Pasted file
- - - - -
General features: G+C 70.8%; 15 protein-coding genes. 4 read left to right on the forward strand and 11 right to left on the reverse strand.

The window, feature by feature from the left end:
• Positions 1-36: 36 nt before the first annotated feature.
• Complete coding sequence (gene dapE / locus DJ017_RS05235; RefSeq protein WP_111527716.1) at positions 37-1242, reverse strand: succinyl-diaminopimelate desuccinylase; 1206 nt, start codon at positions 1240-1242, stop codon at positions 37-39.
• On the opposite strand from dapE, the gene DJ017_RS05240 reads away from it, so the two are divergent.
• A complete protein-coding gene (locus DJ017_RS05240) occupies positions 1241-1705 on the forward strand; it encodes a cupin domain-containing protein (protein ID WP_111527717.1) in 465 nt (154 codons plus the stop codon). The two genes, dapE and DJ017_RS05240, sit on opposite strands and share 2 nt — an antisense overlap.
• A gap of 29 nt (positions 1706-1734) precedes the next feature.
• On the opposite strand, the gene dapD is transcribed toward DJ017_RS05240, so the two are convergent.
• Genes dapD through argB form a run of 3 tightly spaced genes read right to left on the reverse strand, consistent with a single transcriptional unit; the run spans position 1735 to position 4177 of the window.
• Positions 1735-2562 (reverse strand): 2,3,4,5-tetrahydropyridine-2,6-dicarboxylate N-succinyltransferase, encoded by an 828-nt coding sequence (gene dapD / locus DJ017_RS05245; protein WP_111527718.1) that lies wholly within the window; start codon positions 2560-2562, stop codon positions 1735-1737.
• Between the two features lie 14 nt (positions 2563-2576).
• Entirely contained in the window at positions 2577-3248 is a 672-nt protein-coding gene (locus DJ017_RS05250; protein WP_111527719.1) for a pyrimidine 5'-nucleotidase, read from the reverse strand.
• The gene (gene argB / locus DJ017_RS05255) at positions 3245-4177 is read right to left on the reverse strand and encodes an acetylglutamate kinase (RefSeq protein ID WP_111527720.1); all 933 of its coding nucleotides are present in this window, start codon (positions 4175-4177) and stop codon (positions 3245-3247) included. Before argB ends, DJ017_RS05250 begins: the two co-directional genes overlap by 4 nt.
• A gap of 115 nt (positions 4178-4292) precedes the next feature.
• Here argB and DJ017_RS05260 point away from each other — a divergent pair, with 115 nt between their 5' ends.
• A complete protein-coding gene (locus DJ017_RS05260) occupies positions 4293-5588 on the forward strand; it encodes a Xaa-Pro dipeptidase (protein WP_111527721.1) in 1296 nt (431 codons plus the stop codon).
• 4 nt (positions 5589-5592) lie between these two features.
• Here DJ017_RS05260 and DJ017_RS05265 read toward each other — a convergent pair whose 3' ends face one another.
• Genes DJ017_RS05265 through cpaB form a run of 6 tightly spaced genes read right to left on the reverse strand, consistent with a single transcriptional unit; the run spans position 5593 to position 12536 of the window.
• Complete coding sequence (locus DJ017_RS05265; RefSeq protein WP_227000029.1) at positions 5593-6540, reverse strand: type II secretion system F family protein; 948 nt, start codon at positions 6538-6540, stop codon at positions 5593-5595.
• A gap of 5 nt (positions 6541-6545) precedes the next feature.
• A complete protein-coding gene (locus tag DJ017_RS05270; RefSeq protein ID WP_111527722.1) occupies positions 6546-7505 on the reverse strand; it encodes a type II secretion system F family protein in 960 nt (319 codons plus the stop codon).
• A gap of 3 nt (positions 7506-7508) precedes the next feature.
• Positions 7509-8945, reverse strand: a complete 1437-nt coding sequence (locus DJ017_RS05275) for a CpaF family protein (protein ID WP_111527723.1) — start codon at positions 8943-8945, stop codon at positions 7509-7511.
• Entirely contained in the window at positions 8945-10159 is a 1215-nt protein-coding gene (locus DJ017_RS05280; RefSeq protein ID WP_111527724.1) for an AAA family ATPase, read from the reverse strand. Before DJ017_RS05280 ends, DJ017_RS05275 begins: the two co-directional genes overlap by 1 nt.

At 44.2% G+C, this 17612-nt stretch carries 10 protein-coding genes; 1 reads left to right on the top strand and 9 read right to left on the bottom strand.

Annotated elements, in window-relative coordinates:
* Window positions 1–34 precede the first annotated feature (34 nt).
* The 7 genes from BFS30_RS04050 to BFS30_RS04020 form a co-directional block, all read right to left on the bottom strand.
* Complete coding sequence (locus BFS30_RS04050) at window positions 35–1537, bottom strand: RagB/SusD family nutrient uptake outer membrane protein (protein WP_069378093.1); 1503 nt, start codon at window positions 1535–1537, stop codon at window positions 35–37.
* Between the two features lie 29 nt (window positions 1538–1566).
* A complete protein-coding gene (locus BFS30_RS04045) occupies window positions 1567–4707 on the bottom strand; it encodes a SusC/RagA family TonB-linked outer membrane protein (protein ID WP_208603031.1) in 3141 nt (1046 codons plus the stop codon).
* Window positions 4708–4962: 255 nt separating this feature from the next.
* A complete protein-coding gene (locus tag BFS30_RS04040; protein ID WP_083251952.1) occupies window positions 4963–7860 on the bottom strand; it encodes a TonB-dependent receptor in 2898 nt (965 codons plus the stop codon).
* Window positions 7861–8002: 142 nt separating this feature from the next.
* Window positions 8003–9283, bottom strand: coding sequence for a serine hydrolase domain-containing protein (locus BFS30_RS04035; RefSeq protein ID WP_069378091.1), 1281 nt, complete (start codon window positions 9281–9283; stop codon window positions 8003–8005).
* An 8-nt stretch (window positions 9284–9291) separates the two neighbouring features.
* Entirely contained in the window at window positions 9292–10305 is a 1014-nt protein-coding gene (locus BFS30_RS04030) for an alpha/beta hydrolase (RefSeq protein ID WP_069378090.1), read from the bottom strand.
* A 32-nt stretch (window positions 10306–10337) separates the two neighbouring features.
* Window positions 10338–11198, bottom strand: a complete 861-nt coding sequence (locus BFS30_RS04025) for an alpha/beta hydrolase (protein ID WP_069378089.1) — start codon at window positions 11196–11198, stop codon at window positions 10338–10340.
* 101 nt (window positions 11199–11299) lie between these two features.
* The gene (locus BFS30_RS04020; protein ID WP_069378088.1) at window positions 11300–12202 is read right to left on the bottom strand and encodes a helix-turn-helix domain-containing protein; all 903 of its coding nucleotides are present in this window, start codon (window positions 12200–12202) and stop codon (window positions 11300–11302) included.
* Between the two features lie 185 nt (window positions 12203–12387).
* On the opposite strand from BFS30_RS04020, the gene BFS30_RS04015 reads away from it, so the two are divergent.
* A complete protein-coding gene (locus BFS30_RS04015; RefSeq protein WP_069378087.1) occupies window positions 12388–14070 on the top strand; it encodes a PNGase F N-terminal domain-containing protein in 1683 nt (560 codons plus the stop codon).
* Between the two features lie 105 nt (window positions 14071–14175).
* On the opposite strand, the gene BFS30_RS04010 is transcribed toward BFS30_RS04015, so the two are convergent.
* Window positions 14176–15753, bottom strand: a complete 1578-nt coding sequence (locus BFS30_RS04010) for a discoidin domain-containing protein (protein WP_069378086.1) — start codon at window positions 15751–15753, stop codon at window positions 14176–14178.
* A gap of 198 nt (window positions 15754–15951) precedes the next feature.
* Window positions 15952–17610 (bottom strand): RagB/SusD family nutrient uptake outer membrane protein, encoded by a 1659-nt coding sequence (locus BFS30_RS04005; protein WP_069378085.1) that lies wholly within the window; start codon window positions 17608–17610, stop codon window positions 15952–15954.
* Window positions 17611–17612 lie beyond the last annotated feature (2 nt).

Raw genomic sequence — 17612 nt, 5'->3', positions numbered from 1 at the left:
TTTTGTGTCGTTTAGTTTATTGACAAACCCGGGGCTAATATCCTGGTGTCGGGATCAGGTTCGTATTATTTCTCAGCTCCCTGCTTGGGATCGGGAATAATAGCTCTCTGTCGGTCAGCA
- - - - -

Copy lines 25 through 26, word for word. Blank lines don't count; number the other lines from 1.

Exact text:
• Entirely contained in the window at positions 8945-10159 is a 1215-nt protein-coding gene (locus DJ017_RS05280; RefSeq protein ID WP_111527724.1) for an AAA family ATPase, read from the reverse strand. Before DJ017_RS05280 ends, DJ017_RS05275 begins: the two co-directional genes overlap by 1 nt.

At 44.2% G+C, this 17612-nt stretch carries 10 protein-coding genes; 1 reads left to right on the top strand and 9 read right to left on the bottom strand.